Looking at Addiction and Suicide Through the Lens of Brain Science
From BBRF's Brain & Behavior Magazine - July 2019 Issue
The New York Times reported on March 7th that drugs, alcohol, and suicide together claimed more than 150,000 American lives in 2017. The grim statistic, attributed to two public health nonprofit groups, was based on mortality data compiled by the U.S. Centers for Disease Control. Suicides accounted for over 47,000 of these deaths. Five hundred deaths per week were attributed to overdoses of synthetic opioid drugs such as fentanyl. We called upon Nora Volkow, M.D., the Director of the National Institute on Drug Abuse (NIDA), to help us make sense of these numbers. Dr. Volkow, a pioneer in brain imaging with “PET” technology (Positron Emission Tomography), is one of the world’s leading experts on the biological basis of addiction and a longtime member of BBRF’s Scientific Council.
Dr. Volkow, the numbers seem to keep going up. This must be disturbing to you.
Yes, and it leads us to ask what is driving the unexpected mortality associated with opioid drugs. Opioid-associated fatalities are still going up even though opioid prescriptions have started to decline. Many of the deaths from overdoses are likely to be suicides, but there’s no easy way of distinguishing them from those caused by unintended overdoses. Overall, it’s estimated that between 20% and 30% of opioid fatalities are intentional. Thus, the contribution of suicide to overdose fatalities is not negligible and their prevention will require additional interventions.
The question is complex. Is someone committing suicide because they are depressed? And when they are depressed, have they taken drugs as a means to escape their depression? Or is it someone who is taking opioid drugs without being depressed— but becomes depressed because of chronic opioid use? There are many possibilities of why a person abusing opioids could be at greater suicide risk and it is notable that so many people with an opiate-use disorder (OUD) also have a co-morbid mood disorder.
Can you explain the connection between mood disorders and OUD? I mean, in terms of the biology of addiction.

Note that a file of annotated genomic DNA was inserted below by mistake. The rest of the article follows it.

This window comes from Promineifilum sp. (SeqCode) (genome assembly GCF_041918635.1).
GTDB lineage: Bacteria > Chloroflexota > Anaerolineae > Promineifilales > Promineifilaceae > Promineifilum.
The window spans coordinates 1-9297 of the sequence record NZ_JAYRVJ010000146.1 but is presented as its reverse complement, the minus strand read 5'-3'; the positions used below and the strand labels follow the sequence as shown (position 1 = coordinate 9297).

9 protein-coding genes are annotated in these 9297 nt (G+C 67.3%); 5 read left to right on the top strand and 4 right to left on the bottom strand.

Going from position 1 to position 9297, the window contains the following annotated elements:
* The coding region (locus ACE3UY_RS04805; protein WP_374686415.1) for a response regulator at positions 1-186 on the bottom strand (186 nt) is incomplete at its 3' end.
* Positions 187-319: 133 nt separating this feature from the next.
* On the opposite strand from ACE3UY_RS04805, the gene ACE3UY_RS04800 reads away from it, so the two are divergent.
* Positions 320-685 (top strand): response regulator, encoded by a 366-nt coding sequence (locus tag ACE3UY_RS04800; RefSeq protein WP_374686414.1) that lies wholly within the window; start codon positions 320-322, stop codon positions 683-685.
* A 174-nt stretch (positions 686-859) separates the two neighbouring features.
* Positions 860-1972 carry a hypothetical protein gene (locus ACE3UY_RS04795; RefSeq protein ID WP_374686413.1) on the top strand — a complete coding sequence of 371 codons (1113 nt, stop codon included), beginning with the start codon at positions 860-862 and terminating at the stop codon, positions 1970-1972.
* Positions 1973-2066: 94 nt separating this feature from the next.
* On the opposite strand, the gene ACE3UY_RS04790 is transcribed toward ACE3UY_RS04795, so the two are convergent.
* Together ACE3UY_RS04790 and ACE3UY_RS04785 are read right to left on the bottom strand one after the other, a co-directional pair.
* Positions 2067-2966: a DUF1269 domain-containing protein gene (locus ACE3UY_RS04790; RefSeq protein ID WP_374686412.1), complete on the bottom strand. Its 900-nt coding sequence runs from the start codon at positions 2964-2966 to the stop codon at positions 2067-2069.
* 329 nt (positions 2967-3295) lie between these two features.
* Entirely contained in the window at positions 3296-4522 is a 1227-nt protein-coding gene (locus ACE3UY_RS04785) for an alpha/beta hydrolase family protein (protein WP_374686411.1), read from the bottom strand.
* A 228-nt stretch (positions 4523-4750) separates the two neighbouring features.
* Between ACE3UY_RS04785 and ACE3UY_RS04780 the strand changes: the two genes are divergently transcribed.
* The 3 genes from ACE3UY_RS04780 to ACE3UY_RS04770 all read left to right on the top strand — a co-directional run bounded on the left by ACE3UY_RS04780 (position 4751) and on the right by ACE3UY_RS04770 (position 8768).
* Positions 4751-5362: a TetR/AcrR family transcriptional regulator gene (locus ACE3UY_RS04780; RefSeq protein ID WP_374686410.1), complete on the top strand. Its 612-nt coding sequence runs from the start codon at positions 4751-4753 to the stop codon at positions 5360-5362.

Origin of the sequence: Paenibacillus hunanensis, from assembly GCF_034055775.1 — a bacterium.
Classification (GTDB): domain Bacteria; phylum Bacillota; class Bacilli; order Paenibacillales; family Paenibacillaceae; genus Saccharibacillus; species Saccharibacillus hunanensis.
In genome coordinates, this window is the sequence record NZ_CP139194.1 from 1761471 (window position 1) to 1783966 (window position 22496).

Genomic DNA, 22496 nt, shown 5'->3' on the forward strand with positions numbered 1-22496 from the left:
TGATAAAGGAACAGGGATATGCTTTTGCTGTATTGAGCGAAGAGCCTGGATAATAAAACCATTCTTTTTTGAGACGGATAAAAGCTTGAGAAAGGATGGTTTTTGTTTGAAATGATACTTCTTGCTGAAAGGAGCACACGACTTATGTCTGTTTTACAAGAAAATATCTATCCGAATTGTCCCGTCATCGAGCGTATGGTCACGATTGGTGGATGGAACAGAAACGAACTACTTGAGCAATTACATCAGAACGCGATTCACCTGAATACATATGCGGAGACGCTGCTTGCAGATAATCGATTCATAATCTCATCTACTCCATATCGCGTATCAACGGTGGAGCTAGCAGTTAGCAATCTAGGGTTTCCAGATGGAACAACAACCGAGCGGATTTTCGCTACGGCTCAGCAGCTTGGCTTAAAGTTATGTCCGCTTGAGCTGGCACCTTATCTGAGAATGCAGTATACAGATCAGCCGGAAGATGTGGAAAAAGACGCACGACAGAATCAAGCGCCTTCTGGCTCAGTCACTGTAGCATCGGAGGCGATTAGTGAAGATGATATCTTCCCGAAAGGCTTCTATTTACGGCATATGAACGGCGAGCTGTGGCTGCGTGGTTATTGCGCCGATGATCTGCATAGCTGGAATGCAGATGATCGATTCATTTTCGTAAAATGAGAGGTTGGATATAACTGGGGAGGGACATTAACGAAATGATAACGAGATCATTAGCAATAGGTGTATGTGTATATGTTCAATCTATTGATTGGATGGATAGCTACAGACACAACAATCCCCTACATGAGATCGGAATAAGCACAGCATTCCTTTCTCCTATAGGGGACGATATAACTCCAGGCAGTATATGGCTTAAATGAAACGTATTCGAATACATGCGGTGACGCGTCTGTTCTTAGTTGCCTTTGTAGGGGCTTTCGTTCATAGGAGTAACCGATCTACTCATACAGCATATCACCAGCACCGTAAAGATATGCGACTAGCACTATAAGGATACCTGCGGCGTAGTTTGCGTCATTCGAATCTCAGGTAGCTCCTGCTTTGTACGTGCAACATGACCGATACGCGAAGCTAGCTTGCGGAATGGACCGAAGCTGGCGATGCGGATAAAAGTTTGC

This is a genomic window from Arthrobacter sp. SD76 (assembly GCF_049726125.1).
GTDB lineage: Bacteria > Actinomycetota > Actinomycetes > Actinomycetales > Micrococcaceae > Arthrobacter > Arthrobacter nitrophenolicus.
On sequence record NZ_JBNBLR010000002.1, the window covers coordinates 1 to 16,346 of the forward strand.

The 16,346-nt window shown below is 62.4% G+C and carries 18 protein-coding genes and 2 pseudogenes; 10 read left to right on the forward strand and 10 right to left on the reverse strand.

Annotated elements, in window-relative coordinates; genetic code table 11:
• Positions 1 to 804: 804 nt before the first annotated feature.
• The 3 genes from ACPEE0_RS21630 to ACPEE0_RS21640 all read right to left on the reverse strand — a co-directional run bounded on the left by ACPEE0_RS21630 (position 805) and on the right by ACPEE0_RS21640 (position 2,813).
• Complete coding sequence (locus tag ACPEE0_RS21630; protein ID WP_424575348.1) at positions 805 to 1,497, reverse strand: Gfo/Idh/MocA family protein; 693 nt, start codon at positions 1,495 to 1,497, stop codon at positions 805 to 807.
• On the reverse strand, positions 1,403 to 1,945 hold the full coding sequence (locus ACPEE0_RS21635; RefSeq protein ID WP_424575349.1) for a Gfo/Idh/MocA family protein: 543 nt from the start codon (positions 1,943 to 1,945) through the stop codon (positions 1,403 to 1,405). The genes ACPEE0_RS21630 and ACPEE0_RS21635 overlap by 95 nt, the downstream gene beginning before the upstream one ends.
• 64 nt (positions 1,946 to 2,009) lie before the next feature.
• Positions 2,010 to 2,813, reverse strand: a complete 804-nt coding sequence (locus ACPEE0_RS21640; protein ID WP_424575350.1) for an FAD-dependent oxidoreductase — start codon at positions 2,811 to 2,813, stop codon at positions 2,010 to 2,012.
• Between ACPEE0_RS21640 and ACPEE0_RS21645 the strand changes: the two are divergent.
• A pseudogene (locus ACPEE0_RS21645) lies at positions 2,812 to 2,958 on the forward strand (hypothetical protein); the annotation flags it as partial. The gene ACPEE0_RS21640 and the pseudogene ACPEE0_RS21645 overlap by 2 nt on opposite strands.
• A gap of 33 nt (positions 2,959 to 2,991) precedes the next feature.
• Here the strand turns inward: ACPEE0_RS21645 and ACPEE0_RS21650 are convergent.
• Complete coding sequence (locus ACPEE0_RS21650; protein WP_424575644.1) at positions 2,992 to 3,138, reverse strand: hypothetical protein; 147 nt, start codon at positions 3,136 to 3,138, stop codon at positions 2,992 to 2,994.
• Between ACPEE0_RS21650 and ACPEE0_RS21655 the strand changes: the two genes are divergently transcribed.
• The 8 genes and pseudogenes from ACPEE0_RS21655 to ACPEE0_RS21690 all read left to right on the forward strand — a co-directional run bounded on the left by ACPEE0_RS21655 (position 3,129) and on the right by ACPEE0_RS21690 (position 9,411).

The association of OUD and mood disorders is not surprising, because the mu-opioid receptors [in the brain], which are the target of drugs like morphine or heroin or Oxycontin, among their other functions modulate the serotonin system, which plays a major role in regulating mood. Many antidepressant medicines act on the serotonin system, too. So, recognizing that opioid drugs will affect the serotonin system in the brain leads you to predict that they are likely to affect mood.
But we must also ask: why is this problem with opioid addiction happening in the United States, and to whom, exactly, and why right now? A lot of people have written about it. We need to look at how it all started. Two sociologists at Princeton, Angus Deaton and Anne Case, have looked into the demographics of people who have borne the brunt of drug- and alcohol-associated mortality.
You’re referring to their important paper, which was published in the Proceedings of the National Academy of Sciences in 2015. It focuses on “rising morbidity and mortality in midlife among white, non-Hispanic Americans.” Exactly. They point out a midlife “reversal” in mortality statistics— numbers that were dramatically improving throughout most of the 20th century that are now showing a reversal. Who is affected? Many are lower-middle-class white Americans, people in their 40s, 50s and 60s. Deaton and Case ask: What are the factors that are driving it? They propose that it is the loss of jobs and the lack of new opportunities, driven in part by limited education, that explains the rising mortality in lower-middle-class white Americans. Addiction to drugs and alcohol (along with suicides) are illnesses of the body that can be thought of as “diseases of despair.”